Murder scenes can be a real problem for criminals that don’t want to be caught, what with the whole fingerprint and forensics and stuff. So, to not get caught, they call in a cleaner. Think of “The Wolf” character in Pulp Fiction. This is where you come in. Criminals create a “problem” and need it taken care of, you need to get in, remove the evidence and bodies, and get out. You are the Serial Cleaner. The premise is simple, the execution is not. Hide in various pieces of the environment to avoid the gaze of the cops as you work to satisfy your murderous client.

Easy to Grasp

Overall, Serial Cleaner is a relatively simple game. Limited need for controls, no combos needed, no skill, just a nice clean easy game. While this is the case, don’t think for a minute that the game itself is easy. Even the very first level took a few attempts to get through as I learned the controls and got familiar with the game. There are four main commands in the game: pick up/drop bodies, clean blood, pick up evidence, and move. Each of the simple movements is tied to specific buttons, and that’s all you need. In a way, it’s kind of refreshing to encounter an easygoing game that doesn’t get you all worked up and button-mashing.

Often times part of the reason for single player games is to learn the story of the game. With Serial Cleaner, however, this isn’t so much the case. There isn’t much of a story, and the game can still be fully enjoyed if it’s ignored. At the core, it’s all about going into the crime scene and the challenge of not getting caught by the cops. The skill comes in remaining stealthy and learning patterns of patrol and efficiency of getting blood cleaned up and bodies moved. Keep in mind though, the lack of story doesn’t mean that it’s a bad game in the least.

Stylistic Environment

Set in the ’70’s, Serial Cleaner has some very stylized graphics. The developers stated that they specifically set the game during this timeframe due to several reasons, and one was in regards to the style. The world is a flat 2D environment, but you can still tell it’s clearly set in the 70’s. Some of these scenes that must be cleaned are based on actual murders and serial killers, some based on movies, and some created from the brains of the developers.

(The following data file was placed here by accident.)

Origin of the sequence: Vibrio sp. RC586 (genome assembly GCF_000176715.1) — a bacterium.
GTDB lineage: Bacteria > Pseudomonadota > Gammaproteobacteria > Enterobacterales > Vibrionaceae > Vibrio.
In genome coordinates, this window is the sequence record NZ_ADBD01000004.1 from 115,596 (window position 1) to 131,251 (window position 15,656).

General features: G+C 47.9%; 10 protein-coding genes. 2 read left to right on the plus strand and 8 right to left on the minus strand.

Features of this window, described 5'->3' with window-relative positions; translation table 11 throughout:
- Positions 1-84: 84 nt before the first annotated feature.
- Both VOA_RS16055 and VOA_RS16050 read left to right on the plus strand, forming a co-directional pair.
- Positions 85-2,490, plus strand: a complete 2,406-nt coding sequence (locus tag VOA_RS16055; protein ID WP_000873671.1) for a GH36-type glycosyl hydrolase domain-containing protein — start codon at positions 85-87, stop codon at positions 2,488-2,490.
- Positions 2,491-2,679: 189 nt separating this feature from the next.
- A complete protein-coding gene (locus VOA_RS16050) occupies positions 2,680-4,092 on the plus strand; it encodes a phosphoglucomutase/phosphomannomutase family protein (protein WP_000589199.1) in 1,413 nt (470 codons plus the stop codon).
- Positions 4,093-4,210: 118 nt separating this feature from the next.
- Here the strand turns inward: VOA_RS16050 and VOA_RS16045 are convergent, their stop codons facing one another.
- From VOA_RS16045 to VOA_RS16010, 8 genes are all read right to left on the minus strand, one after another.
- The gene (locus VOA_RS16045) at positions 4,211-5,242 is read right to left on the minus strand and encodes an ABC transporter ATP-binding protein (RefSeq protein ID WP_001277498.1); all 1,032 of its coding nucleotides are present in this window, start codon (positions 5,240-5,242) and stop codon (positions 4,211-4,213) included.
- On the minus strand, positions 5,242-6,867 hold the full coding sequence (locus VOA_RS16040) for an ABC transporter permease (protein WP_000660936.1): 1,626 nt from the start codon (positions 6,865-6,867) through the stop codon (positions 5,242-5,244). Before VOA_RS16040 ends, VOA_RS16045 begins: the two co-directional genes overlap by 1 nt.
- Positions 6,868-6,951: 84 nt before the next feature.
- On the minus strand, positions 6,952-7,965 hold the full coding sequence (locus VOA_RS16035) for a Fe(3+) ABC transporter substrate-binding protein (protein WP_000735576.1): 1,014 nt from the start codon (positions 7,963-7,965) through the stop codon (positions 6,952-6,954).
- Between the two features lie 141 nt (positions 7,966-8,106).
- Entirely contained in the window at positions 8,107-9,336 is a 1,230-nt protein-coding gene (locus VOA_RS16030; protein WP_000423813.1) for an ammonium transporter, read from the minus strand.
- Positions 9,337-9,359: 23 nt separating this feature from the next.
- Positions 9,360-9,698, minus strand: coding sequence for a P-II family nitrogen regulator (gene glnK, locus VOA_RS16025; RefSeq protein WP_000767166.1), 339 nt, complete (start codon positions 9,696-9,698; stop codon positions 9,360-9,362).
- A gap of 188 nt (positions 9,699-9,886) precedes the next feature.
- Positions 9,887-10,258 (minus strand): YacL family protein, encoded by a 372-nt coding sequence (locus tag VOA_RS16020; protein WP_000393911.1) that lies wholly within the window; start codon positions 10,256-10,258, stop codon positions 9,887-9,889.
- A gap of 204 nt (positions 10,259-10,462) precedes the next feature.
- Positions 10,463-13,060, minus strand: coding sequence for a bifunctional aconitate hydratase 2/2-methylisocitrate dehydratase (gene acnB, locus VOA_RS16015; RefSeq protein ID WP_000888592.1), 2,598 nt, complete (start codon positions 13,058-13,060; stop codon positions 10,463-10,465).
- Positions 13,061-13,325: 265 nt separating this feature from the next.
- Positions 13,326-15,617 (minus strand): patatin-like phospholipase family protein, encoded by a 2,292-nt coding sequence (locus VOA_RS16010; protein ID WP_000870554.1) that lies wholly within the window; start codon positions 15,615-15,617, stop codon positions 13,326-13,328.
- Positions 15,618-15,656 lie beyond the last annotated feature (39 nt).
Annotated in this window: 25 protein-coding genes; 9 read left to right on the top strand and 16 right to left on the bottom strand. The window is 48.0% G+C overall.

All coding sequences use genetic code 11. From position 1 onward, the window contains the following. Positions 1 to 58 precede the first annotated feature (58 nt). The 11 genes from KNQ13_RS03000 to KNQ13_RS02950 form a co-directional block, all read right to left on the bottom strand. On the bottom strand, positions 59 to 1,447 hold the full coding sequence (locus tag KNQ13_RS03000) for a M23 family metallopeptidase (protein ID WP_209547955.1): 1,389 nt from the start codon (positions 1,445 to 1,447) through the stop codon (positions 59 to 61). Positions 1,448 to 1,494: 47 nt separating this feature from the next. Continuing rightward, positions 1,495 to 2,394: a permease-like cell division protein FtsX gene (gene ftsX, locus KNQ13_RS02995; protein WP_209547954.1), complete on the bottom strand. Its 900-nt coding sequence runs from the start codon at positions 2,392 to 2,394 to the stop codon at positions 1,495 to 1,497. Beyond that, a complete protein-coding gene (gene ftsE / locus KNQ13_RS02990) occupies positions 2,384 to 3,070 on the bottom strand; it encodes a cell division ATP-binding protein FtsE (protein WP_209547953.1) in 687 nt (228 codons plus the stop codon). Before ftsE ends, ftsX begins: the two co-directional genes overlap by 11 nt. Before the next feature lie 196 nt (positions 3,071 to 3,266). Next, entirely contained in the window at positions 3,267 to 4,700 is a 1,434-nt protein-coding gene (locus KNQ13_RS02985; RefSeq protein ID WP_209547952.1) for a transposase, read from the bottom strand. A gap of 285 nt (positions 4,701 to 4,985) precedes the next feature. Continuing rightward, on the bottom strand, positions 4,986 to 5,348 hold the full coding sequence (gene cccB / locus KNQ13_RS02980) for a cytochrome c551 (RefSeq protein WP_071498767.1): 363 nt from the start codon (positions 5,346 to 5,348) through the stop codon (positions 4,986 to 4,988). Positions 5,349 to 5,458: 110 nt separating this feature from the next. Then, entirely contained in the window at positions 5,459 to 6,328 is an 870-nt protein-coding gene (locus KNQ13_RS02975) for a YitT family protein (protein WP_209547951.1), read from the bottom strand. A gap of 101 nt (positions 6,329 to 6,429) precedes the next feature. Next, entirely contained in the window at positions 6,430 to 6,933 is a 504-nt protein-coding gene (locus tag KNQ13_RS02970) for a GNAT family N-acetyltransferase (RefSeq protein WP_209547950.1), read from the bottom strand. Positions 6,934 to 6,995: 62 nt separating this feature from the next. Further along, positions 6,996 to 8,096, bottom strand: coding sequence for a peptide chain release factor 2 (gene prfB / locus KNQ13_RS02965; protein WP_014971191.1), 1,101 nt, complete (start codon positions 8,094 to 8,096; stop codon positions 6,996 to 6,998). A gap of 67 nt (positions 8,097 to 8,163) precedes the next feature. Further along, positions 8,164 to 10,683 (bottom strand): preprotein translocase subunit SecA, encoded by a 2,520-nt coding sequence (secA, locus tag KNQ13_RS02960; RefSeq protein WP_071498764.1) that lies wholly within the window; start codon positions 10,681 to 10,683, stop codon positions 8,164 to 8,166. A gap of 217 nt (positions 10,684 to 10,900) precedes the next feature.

In addition to the look, each mission has it’s own 70’s themed music as well, and it’s pretty great. I found myself jamming to the beat just as much as attempting to navigate the map. Eventually, the songs do get a bit repetitive, as it just plays on loop for the duration of the level. But, it just means that there’s even more, motivation to finish the level and move on to the next one.

Finally, the character design is right there on the same theme, as your main character sports a ravishing mustache that would make Burt Reynolds blush.

Tricky Gameplay

It’s not all fun and games, there is real work to be done! The initial challenge in Serial Cleaner comes from attempting to navigate the map without entering the Police Officer’s line of sight. Wait for them to move, or at least look away, then swoop in and snatch the bodies to clean them up. To clean up the blood, you’ll have to use your vacuum to suck it up, but don’t do it too close or the sound will attract more cops. If you do, you have to very quickly navigate to a hiding spot and wait for them to lose interest. This can cause some very interesting situations where you’re racing against the cop’s patrols to get a little bit of the floor cleaned, then running back to hiding. There are different types of cops with different types of roles, but also different spots to drop bodies and different ways to distract them. It’s a high-intensity game of cat and mouse, sure to keep you on edge as you duck and dive around the maps.

Challenge Mode

If the base story wasn’t enough, Serial Cleaner has an additional mode which adds a few challenges to the mix. If you want to experience cleaning without the aid of being able to see the enemy’s vision cone, or while drunk, there are modes for you! They add some very unique and highly difficult pieces that will greatly elongate your play time. The base game is roughly 5 – 7 hours long the first time, but each time the game can be replayed a few different ways. Each challenge mode took about 45 minutes to an hour to fully get used to and execute. There should be quite a bit of content to be played, and shouldn’t leave you disappointed.

All Clean

In the end, if you’re into a quick drop-in-and-go game, Serial Cleaner is going to be your game. It’s got just enough challenge to make it difficult, but not to make you rage. Plus, if the base game isn’t difficult enough, the Challenge Mode is sure to add that extra little bit of difficulty. It’s also going to be a good game to play for a few hours and put down, but allow you to come back exactly where you started. It’s not going to be the game to drive your engagement and pull you into the life of the character, but it’s a fun little game that should be fun to pick up and go.

Serial Cleaner Review
The Good
  • Right amount of Challenge
  • Fun Soundtrack
  • Quick Pick Up
The Bad
  • Limited Story
  • Reliant on Modes for Replay
8.5Overall Score
Reader Rating: (1 Vote)

About The Author

Bobby C
Director, Editorial/Reviews

Bobby C is a veteran FPS and adventure gamer, starting with the NES and Super Mario Bros. The game that really started his love for the FPS Genre was Goldeneye for the N64. Since then, the love grew. From casual, to semi-pro COD with Modern Warfare 2 and 3, and back to casual, it’s a bad week when there isn’t at least 15 hours of games played.